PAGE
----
When you apply for a home loan, your lender is required to give you a good-faith estimate -- a list of the charges you’re likely to incur in connection with the settlement of the loan. The estimate is meant to be used primarily as a tool for comparison shopping for a mortgage.
But thanks to some stricter rules that have been in place since 2008, if some part of that estimate is off by too much from your actual cost at closing, the bank may have to pony up the difference, either by issuing a credit directly on the HUD Settlement Statement at closing or by paying you the required amount within 30 days.
For things such as title insurance, recording charges and other lender-required services, if the lender selects the provider or the borrower chooses a lender-identified provider, the estimates must be within 10 percent of the actual costs listed on your HUD statement. For such things as transfer taxes and origination charges, there is a zero-percent tolerance -- and those can be sizable sums, says Smithtown attorney Vincent Danzi.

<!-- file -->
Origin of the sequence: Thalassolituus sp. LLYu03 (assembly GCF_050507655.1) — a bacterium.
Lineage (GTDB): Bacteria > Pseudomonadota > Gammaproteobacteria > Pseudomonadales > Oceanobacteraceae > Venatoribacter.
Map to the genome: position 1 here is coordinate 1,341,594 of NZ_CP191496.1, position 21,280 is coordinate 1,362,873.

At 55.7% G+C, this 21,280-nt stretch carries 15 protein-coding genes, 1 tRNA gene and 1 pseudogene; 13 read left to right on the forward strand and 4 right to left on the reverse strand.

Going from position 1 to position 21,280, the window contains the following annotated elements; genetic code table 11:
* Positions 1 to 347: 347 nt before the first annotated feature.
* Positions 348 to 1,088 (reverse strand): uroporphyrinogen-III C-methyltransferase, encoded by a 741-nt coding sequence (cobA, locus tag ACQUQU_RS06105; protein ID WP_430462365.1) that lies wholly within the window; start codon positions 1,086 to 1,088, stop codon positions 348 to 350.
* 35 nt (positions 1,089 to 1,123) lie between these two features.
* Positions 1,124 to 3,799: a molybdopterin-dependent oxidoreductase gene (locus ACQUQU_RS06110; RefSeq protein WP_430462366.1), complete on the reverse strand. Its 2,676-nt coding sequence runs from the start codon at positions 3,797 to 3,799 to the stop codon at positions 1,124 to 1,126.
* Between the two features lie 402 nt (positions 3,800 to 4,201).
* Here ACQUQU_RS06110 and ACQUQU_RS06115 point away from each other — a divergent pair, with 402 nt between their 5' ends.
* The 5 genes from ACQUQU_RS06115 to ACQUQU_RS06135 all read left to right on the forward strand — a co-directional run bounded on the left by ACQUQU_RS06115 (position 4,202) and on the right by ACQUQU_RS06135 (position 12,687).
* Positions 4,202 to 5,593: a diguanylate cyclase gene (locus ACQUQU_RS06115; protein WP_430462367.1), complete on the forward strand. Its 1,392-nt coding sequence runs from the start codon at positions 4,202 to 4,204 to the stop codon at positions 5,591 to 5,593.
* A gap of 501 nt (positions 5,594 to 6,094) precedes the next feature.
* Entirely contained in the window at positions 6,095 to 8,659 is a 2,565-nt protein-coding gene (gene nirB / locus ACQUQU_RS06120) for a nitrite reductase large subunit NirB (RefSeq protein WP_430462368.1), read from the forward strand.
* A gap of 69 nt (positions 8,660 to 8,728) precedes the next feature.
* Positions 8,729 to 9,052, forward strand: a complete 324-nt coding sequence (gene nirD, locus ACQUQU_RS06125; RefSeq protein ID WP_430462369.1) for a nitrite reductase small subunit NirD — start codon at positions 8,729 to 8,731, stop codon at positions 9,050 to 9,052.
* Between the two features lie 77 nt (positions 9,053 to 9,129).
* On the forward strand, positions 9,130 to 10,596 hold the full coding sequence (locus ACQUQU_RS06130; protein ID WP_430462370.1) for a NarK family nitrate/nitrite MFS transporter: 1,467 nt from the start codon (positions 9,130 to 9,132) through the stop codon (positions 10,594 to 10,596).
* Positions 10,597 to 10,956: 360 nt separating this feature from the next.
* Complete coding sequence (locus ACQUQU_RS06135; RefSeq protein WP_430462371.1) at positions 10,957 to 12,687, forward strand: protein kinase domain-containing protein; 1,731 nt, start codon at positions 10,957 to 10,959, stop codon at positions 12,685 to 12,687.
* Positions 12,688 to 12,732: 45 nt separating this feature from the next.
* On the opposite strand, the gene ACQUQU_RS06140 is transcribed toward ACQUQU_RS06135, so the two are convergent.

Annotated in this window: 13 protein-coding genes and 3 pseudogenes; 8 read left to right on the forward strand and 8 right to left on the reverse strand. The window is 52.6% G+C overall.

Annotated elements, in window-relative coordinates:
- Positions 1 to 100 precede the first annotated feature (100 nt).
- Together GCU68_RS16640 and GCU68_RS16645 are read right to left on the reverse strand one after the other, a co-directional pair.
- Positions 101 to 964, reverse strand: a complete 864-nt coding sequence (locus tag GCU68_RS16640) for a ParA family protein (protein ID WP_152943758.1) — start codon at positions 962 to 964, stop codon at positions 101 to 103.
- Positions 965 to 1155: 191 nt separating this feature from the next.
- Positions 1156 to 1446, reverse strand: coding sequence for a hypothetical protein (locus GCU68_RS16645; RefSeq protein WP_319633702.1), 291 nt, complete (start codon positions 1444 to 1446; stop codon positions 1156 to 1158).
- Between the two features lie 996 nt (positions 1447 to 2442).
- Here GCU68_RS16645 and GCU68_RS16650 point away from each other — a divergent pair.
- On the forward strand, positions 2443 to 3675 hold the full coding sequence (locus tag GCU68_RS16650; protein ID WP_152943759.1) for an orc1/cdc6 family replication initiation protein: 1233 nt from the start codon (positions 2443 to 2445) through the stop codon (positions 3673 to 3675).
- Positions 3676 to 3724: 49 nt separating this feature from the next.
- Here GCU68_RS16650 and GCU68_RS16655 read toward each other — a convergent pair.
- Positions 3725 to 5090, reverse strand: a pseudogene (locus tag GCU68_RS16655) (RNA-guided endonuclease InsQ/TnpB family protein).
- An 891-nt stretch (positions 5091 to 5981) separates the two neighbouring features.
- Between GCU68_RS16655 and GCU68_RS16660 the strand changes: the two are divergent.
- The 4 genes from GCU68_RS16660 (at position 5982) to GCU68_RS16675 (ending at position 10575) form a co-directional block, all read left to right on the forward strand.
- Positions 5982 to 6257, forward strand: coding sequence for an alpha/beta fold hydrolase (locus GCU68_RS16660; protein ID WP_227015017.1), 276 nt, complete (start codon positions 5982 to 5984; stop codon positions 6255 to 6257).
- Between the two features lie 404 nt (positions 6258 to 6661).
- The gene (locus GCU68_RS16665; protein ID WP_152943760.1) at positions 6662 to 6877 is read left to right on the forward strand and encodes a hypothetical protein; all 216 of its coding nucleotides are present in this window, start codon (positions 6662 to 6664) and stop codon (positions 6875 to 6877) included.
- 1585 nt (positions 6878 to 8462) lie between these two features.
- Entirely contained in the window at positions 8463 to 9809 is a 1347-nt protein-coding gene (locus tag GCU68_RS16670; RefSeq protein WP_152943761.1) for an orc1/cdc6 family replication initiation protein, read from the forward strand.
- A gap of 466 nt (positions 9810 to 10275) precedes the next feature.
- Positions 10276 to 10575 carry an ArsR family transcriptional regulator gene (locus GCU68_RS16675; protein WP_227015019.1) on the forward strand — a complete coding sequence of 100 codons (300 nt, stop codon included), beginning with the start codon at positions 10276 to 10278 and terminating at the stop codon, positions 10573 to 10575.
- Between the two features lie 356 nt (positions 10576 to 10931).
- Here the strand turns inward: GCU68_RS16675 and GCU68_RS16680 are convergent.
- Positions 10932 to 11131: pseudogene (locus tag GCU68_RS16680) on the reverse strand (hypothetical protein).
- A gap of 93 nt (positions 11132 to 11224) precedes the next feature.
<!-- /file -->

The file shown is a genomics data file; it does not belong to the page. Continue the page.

“What is relatively unique about our area as opposed to the rest of the country would be the extremely high transaction costs we pay here,” Danzi says. “Transfer taxes in New York can account for well over $10,000 in a typical home purchase on Long Island.”
New York’s rules aren’t well understood by all lenders, so errors are not uncommon, he says. The greatest potential for big mistakes here is in consolidation transactions, which are usually done in connection with a refinance rather than a home purchase, he says.